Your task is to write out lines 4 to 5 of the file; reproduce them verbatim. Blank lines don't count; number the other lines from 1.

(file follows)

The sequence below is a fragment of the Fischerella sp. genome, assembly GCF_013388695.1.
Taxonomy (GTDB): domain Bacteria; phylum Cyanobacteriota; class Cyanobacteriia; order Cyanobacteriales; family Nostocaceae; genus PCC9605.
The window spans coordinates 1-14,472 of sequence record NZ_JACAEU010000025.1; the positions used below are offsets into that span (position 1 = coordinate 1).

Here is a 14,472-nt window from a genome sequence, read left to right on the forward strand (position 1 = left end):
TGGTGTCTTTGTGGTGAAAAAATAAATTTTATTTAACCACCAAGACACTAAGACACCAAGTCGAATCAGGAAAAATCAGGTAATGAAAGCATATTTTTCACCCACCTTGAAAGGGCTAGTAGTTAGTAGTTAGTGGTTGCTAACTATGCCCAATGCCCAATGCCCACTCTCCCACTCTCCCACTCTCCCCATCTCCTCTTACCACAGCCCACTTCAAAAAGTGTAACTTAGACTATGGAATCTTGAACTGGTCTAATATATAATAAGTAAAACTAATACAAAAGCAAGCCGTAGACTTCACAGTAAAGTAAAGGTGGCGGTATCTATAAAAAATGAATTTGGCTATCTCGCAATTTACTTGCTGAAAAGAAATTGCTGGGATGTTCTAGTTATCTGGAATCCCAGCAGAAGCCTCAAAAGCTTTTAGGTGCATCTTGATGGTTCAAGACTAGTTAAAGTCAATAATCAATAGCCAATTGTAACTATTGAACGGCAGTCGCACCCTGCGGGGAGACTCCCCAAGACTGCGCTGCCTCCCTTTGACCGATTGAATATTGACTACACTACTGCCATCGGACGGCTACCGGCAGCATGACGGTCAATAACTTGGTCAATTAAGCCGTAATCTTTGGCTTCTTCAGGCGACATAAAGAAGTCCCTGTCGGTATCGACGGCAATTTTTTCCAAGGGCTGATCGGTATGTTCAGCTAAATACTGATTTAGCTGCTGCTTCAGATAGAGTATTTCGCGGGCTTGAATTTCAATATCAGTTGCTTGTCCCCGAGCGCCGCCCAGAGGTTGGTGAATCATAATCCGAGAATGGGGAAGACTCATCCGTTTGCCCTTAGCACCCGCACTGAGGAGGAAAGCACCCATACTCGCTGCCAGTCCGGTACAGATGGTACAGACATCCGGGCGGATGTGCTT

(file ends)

Here is a 14,472-nt window from a genome sequence, read left to right on the forward strand (position 1 = left end):
TGGTGTCTTTGTGGTGAAAAAATAAATTTTATTTAACCACCAAGACACTAAGACACCAAGTCGAATCAGGAAAAATCAGGTAATGAAAGCATATTTTTCACCCACCTTGAAAGGGCTAGTAGTTAGTAGTTAGTGGTTGCTAACTATGCCCAATGCCCAATGCCCACTCTCCCACTCTCCCACTCTCCCCATCTCCTCTTACCACAGCCCACTTCAAAAAGTGTAACTTAGACTATGGAATCTTGAACTGGTCTAATATATAATAAGTAAAACTAATACAAAAGCAAGCCGTAGACTTCACAGTAAAGTAAAGGTGGCGGTATCTATAAAAAATGAATTTGGCTATCTCGCAATTTACTTGCTGAAAAGAAATTGCTGGGATGTTCTAGTTATCTGGAATCCCAGCAGAAGCCTCAAAAGCTTTTAGGTGCATCTTGATGGTTCAAGACTAGTTAAAGTCAATAATCAATAGCCAATTGTAACTATTGAACGGCAGTCGCACCCTGCGGGGAGACTCCCCAAGACTGCGCTGCCTCCCTTTGACCGATTGAATATTGACTACACTACTGCCATCGGACGGCTACCGGCAGCATGACGGTCAATAACTTGGTCAATTAAGCCGTAATCTTTGGCTTCTTCAGGCGACATAAAGAAGTCCCTGTCGGTATCGACGGCAATTTTTTCCAAGGGCTGATCGGTATGTTCAGCTAAATACTGATTTAGCTGCTGCTTCAGATAGAGTATTTCGCGGGCTTGAATTTCAATATCAGTTGCTTGTCCCCGAGCGCCGCCCAGAGGTTGGTGAATCATAATCCGAGAATGGGGAAGACTCATCCGTTTGCCCTTAGCACCCGCACTGAGGAGGAAAGCACCCATACTCGCTGCCAGTCCGGTACAGATGGTACAGACATCCGGGCGGATGTGCTT